[0049]
FIG. 9 illustrates an epipolar line and an observation point m′ in a reference image to be compared.
DETAILED DESCRIPTION OF THE PREFERRED EMBODIMENTS

[0050]
Prior to describing some preferred embodiments of the present invention, an explanation will be given on camera parameters used in this specification and also on a method of distance measurement carried out on the basis of such parameters.

[0051]
In the following description, a point on an image is expressed as
m=[u,v] ^{T }

[0052]
Similarly, a point in space is expressed as
M=[x,y,z] ^{T }

[0053]
And the points in homogeneous coordinates are expressed respectively as
$\begin{array}{c}\stackrel{~}{m}=\left[u,v,1\right]T\\ \stackrel{~}{M}=\left[x,y,z\right]T\end{array}$

[0054]
In this case, the relationship between the space point M and the image point m is represented by an equation given below.
$\begin{array}{cc}\begin{array}{c}s\stackrel{~}{m}=A\xb7\left[R,t\right]\xb7\stackrel{~}{M}\\ =P\xb7\stackrel{~}{M}\end{array}& \left(1\right)\end{array}$

[0055]
In the above equation, s denotes a scale factor, and a matrix [R,t] is termed an external parameter which signifies the position of a camera in space. R and t denote, respectively, a rotation matrix and a translation matrix of the image. And a matrix A is termed an internal parameter of a camera expressed by the following equation.
$\begin{array}{cc}A=\left[\begin{array}{ccc}\alpha & \gamma & \mathrm{u0}\\ 0& \beta & \mathrm{v0}\\ 0& 0& 1\end{array}\right]& \left(2\right)\end{array}$

[0056]
In the above, (u0,v0) denotes the center of an image; α(=−f·ku) and β(=−f·kv/sin θ) denote scale factors of the uaxis and vaxis respectively; and γ(=f·ku·cot θ) denotes the torsion of the two axes. And a matrix P=A·[R,t] denotes a 3×4 projection matrix of the space point to be projected onto an image plane.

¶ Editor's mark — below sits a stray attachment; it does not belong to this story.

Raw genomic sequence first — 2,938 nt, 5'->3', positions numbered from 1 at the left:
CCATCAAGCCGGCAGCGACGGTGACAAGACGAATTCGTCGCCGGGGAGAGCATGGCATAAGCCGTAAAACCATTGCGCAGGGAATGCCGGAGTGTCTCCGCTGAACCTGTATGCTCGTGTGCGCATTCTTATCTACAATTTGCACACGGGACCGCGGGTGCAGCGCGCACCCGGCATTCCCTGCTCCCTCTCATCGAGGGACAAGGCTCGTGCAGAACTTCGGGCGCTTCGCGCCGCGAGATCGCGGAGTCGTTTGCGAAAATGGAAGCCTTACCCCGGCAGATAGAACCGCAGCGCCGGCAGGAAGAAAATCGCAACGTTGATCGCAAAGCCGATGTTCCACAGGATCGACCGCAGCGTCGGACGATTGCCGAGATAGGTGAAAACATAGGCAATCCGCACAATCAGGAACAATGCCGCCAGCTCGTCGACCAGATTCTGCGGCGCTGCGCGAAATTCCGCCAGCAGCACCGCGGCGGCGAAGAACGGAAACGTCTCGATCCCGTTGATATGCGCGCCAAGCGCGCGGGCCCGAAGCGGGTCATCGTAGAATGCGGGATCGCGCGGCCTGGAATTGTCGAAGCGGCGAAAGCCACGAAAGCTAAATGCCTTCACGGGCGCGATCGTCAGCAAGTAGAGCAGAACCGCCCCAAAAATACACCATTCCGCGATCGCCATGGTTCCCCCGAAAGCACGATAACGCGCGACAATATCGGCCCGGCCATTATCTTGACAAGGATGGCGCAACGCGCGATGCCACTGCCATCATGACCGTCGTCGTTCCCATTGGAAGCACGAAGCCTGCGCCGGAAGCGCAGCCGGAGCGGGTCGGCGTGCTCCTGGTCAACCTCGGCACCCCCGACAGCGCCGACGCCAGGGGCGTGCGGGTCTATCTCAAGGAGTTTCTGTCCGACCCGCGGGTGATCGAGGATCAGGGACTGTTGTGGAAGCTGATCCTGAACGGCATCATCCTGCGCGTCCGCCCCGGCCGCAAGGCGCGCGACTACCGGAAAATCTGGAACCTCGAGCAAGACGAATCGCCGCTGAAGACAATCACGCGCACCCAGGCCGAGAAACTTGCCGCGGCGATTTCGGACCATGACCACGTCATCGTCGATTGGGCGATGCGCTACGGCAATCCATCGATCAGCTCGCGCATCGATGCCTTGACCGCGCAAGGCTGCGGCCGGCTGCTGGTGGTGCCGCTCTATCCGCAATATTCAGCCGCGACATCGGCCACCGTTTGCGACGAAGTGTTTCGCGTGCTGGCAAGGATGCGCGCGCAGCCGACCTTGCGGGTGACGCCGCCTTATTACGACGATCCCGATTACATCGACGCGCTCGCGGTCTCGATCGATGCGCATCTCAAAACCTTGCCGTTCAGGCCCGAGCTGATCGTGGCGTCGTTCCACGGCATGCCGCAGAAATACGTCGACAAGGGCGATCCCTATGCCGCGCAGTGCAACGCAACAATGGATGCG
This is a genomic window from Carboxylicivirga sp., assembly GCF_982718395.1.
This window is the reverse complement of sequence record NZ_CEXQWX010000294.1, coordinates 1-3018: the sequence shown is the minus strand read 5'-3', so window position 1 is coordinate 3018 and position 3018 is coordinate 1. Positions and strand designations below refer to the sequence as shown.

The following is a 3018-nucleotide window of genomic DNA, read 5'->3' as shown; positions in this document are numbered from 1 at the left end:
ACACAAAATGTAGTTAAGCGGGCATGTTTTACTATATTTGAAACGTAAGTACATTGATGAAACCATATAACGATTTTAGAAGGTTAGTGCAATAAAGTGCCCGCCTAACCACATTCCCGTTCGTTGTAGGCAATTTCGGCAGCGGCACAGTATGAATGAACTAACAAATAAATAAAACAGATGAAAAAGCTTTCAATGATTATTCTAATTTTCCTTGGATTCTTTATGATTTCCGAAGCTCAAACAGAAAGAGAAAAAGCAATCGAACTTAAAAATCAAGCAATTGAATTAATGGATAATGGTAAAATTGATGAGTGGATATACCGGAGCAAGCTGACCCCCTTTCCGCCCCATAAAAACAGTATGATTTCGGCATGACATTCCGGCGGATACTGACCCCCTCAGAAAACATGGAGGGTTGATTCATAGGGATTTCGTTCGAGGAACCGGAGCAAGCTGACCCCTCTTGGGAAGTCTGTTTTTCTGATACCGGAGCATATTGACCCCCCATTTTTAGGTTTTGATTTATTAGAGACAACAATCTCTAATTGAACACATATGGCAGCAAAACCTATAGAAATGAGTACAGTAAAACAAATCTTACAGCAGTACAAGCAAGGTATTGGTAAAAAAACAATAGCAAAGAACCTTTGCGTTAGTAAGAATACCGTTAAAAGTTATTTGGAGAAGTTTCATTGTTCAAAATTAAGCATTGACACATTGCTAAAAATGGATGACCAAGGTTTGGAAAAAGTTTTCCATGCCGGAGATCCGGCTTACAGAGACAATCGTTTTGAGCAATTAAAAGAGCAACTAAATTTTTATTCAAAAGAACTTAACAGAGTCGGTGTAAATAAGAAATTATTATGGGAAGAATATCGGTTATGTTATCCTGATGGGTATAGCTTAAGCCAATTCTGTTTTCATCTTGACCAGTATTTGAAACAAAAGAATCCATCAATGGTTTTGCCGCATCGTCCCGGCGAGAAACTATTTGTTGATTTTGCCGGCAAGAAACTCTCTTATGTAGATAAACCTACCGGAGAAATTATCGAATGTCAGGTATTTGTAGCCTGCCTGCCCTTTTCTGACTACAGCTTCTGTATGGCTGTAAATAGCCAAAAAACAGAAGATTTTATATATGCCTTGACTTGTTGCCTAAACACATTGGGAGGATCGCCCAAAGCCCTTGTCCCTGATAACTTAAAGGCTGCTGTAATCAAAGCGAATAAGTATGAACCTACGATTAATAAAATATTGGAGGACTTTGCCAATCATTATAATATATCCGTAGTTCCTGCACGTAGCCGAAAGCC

[0057]
The foregoing description is concerned with transformation carried out under ideal conditions without consideration of any harmful influence derived from lens distortion. Actually, however, it is impossible to neglect the influence caused by such distortion, and therefore the lens distortion will also be included in the camera parameters. The positional relationship between point m_{d}=[ud,vd]^{T }in distortion coordinates and point m=[u,v]^{T }can be expressed as follows.
u=ud+(ud−cu)·k·rd ^{2 }
v=vd+(vd−cv)·k·rd2 (3)

[0058]
In this equation, rd^{2}=(ud−cu)^{2}+(vd−cv)^{2 }sv^{2}, and (cu, cv) denotes the center of distortion, and sv denotes an aspect ratio, respectively.

[0059]
Hereinafter an explanation will be given on a method of distance measurement in stereography. As shown in FIG. 9, projection matrixes for a base camera and a detection camera are denoted by P and P′ respectively, and points on a base image and a detection image are denoted by m and m′ respectively. It is supposed in this case that the points on the individual images have already been corrected according to equation (3) to eliminate any harmful influence of distortion.

[0060]